Online fashion retailer Boohoo has said is not “aware of any investigation” by US Customs and Border Protection following reports it could face a US import ban over labour abuse allegations.
Sky News reported the US customs force has seen enough evidence to launch an investigation after petitions from British campaigners.
Boohoo told investors in a stock market announcement that it is confident with actions it is taking to ensure its products pass US customs criteria, amid a clamp-down on items made using forced labour.
It said it is continuing to fulfil orders for US customers and will “work with any competent authority to provide assurance that products from its supply chain meet the required standard”.
In a statement, Boohoo said: “The group has not received any correspondence from, nor is it aware of any investigation by, US Customs and Border Protection.
“Over the past eight months the group has been working closely with UK enforcement bodies.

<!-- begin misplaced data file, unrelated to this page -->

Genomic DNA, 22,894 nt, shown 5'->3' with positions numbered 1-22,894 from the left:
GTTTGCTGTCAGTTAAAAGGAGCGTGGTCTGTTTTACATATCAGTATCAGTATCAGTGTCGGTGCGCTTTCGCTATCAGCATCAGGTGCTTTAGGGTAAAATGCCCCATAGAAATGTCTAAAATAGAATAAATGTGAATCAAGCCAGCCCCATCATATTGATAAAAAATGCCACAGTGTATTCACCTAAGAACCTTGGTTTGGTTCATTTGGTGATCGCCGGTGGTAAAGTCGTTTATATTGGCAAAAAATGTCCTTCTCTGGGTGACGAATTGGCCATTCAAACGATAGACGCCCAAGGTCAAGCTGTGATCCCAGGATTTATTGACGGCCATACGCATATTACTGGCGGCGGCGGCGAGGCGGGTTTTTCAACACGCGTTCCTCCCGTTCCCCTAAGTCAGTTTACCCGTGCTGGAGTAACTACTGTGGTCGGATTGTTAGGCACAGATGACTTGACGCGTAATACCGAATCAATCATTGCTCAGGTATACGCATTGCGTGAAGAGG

“If the group were to discover any suggestion of modern-day slavery it would immediately disclose this to the relevant authorities.”
It comes after allegations last year some factories in the UK working for Boohoo were paying staff as little as £3.50 an hour and had working conditions which did not meet lockdown restrictions.
On Tuesday, the company highlighted the independent review into the scandal by Alison Levitt QC from September stated “there is no evidence that the company itself or its officers have committed any criminal offences”.
However, Ms Levitt also found “serious issues” in the supply chain and said managers were aware of the problems but too slow to act.
She cleared the business from allegations of deliberately allowing poor conditions and low pay for garment workers. Following publication, Boohoo’s auditors PwC quit.
The group has since appointed Sir Brian Leveson PC to oversee its attempts to move on from the scandal.
In January, Boohoo said it was making “excellent progress” to put in place recommendations following Ms Levitt’s report, with it removing 64 companies from its supplier list as a result.